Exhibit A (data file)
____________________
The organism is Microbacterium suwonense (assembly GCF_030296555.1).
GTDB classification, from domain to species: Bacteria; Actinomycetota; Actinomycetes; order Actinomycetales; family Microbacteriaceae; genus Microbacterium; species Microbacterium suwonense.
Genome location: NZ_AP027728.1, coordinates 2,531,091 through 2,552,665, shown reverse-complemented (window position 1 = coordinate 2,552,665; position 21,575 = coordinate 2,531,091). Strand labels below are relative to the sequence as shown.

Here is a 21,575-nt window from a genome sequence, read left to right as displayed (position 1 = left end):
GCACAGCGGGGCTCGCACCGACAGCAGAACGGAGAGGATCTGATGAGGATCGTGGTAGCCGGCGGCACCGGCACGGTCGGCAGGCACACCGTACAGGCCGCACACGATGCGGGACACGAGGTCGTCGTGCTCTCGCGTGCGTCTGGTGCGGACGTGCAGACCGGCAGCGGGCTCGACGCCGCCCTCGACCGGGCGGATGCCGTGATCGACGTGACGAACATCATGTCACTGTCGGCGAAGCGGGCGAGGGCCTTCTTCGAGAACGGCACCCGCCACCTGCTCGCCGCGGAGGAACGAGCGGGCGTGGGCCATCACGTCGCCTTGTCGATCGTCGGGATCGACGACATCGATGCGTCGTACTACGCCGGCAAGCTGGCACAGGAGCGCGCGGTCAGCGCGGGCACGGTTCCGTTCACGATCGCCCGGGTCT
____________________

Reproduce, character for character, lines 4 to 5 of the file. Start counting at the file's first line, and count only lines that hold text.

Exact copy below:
Here is a 21,575-nt window from a genome sequence, read left to right as displayed (position 1 = left end):
GCACAGCGGGGCTCGCACCGACAGCAGAACGGAGAGGATCTGATGAGGATCGTGGTAGCCGGCGGCACCGGCACGGTCGGCAGGCACACCGTACAGGCCGCACACGATGCGGGACACGAGGTCGTCGTGCTCTCGCGTGCGTCTGGTGCGGACGTGCAGACCGGCAGCGGGCTCGACGCCGCCCTCGACCGGGCGGATGCCGTGATCGACGTGACGAACATCATGTCACTGTCGGCGAAGCGGGCGAGGGCCTTCTTCGAGAACGGCACCCGCCACCTGCTCGCCGCGGAGGAACGAGCGGGCGTGGGCCATCACGTCGCCTTGTCGATCGTCGGGATCGACGACATCGATGCGTCGTACTACGCCGGCAAGCTGGCACAGGAGCGCGCGGTCAGCGCGGGCACGGTTCCGTTCACGATCGCCCGGGTCT